KUKA Innovation Award 2015: retrospective report

KUKA Innovation Award 2015 went to an Italian research team In their “ReTeLINK” project, an exoskeleton communicated with the KUKA LBR iiwa.

KUKA Innovation Award 2015: the winners

The winners of the KUKA Innovation Award 2015 with their “ReTeLINK” solution.

The winning “ReTeLINK” project

An Italian research team managed to convince the international jury, leave 20 competitors in its wake and advance important innovations in the field of human-robot collaboration. Researchers from the Biorobotics Institute of Scuola Superiore Sant’Anna took home the KUKA Innovation Award 2015 with their application ReTeLINK (Reciprocal Teleoperation of the LBR iiwa and an Interactive Exoskeleton). 

The “ReTeLINK” is an application which involves establishing a data link between two compliant robot arms: the KUKA LBR iiwa robot arm and a newly developed upper-limb exoskeleton (shoulder-elbow). With the application, the human moves the lightweight robot like his own arm, using the sensorized exoskeleton capable of detecting the shoulder and elbow joint angles. The exoskeleton’s motors provide force feedback of the interaction of the LBR iiwa with its environment. This can be applied to applications in telepresence and rehabilitation treatment.

Human-robot collaboration: exoskeleton communicates with the LBR iiwa 

During the competition for the Innovation Award 2015, the winning team created a way to tele-operate a robot that is improved, more natural and more intuitive. “ReTeLINK” does what conventional haptic devices achieve through virtual reality. However, the application also connects two real physical systems with their own inertia, compliance and impedance. As a result, both robots (the exoskeleton and the LBR iiwa) use compliance features inspired by nature for safe interaction with an unstructured environment

The two robots can even trade roles – for example, in order for a person to be entrusted with control of the LBR iiwa. This enables a remote object wearing the exoskeleton to initiate movements. This innovative form of human-robot collaboration offers enormous potential for clinical tele-rehabilitation. Beyond this, ReTeLINK is an interesting tool for advanced neuro-biomechanical studies in the field of human motor sensory systems.

KUKA Innovation Award 2015: the winning team

The team supporting Dr. Marco Cempini, Mario Cortese and Matteo Moisè in their 2015 Innovation Award win came from the Wearable Robotics Laboratory at the Institutio di BioRobotica of the Scuola Superiore Sant’Anna in Italy. About 15 people worked on the ReTeLINK project – among them postdoctoral students, scientific assistants, PhD students and a junior professor.

From the very beginning, they all played a key role in laboratory and organizational work. Thanks to their ability to adapt, their flexibility and their exceptionally well-structured division of labor, they all acquired valuable technical knowledge. All of them have a strong background in the field of robot development and work autonomously and extremely fast.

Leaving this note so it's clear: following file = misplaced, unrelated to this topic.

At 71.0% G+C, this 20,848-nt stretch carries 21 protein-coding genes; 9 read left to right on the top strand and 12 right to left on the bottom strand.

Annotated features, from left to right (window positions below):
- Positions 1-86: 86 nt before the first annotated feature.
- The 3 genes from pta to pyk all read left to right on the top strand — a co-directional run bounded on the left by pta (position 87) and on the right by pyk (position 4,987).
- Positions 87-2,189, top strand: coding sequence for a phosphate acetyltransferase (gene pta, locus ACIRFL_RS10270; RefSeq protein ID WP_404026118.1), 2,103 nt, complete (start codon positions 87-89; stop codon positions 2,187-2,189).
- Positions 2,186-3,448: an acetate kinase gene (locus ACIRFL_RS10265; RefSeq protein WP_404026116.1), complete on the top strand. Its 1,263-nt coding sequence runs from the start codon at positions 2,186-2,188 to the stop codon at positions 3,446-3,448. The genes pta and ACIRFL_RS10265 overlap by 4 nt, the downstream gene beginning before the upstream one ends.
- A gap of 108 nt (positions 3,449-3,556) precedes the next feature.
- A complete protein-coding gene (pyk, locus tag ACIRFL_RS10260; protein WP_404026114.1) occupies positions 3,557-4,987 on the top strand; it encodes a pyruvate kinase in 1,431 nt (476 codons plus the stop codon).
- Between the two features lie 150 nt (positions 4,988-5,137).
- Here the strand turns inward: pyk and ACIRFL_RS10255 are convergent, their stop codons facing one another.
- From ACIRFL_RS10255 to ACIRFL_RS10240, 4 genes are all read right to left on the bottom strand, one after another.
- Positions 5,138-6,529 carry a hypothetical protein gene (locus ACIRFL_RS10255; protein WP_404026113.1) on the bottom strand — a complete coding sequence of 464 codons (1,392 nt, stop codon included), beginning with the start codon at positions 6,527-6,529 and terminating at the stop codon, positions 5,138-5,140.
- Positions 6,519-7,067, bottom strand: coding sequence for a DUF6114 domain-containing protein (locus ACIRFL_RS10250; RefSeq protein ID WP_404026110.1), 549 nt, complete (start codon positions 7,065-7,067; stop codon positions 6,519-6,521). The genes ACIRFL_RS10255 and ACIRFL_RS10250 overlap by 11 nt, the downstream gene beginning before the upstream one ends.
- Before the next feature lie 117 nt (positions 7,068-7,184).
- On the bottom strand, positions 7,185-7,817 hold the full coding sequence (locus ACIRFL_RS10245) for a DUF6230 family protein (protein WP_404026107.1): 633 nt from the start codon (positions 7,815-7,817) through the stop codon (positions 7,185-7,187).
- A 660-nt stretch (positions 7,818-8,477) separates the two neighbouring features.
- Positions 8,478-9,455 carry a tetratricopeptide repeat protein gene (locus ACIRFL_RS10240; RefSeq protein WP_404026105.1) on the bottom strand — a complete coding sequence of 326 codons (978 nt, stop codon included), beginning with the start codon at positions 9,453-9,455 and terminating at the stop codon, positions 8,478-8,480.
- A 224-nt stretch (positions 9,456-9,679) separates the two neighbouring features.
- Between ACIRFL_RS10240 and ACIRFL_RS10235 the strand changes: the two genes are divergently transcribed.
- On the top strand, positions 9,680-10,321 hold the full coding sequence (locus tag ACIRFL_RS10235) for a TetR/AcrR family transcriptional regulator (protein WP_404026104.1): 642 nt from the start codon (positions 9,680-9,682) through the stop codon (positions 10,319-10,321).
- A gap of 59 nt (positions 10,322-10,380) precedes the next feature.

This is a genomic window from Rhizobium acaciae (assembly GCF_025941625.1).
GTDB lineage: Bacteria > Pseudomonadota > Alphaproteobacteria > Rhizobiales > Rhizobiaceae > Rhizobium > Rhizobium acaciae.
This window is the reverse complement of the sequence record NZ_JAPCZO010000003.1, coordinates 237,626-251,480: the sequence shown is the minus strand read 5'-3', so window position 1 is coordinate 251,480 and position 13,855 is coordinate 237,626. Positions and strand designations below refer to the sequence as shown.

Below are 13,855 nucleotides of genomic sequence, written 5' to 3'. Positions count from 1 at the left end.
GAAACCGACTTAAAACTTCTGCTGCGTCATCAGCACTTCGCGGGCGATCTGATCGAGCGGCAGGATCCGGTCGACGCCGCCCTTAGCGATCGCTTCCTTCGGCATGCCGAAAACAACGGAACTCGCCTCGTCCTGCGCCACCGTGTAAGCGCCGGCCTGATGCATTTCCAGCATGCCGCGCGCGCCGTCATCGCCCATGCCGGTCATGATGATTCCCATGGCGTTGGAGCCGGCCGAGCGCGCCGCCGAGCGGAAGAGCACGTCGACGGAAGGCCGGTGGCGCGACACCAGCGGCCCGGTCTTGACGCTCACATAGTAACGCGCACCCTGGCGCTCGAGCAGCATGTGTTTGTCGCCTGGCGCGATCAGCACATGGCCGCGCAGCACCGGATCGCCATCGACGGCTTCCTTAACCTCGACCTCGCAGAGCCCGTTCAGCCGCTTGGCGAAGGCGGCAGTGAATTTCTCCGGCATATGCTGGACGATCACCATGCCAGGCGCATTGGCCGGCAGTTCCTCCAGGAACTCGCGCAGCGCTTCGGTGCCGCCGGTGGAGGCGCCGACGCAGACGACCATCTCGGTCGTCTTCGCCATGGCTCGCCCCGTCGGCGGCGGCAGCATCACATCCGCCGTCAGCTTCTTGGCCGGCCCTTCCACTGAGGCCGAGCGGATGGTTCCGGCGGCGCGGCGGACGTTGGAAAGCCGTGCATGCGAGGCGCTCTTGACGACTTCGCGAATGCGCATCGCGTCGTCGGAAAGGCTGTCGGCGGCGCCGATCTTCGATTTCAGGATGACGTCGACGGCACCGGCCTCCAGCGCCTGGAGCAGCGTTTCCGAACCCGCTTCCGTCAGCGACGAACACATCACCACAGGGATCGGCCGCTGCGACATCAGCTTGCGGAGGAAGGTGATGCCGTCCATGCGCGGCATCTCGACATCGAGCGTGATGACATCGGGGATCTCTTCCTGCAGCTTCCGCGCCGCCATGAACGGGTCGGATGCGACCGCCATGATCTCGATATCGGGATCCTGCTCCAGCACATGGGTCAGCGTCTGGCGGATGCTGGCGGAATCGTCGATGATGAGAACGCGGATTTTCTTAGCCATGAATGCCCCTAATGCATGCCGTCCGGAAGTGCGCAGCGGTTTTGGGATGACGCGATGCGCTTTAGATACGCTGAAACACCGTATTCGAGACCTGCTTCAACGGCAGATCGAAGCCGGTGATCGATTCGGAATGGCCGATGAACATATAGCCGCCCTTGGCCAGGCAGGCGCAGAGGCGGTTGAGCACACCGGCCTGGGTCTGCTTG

Besides the KUKA Innovation Award 2015, numerous research projects – both EU-sponsored projects (CYBERLEGs, WAY, AIDE) and regional projects (AMULOS, IUVO, Earlyrehab) – have added to the winning team’s wealth of experience. While developing the prize-winning ReTeLINK human-robot collaboration solution, the team worked with many different types of wearable robotic devices (upper/lower arm, hand, walking devices).

The winning team from the Biorobotics Institute of Scuola Superiore Sant’Anna in Pisa.

KUKA Innovation Award 2015: other finalists

During the KUKA Innovation Award 2015 competition, many other interesting projects dealing with human-robot collaboration and the LBR iiwa were also presented. Besides the winning team, the following projects were also in the running:

  • APPLE (Autonomous Picking and Palletizing): The project provides solutions in the field of logistics. Here, a mobile manipulation system was developed to enable the LBR iiwa to navigate independently as well as to pick objects up and set them down. The project team comes from the Center for Applied Autonomous Sensor Systems (AASS) of Örebro University in Sweden.
  • CATCH (Compliant Articulated Robot Catching): The project enables the KUKA LBR iiwa to gently catch flying objects of uneven shape. This is made possible through a compliance controller and a two-phase process. The project was carried out by a research team from the “Learning Algorithms and System Laboratory (LASA)” department of the EPFL Lausanne.
  • ROBOCUT (Robots Decrypt the Human History): The project is used for experimental archaeology. The KUKA LBR iiwa is thus able to analyze Stone Age tools and research their prehistoric use. The team comes from the Archaeological Research Center and Museum in Neuwied as well as the Agile and Dexterous Robotics Lab (ADRL) at ETH Zurich.

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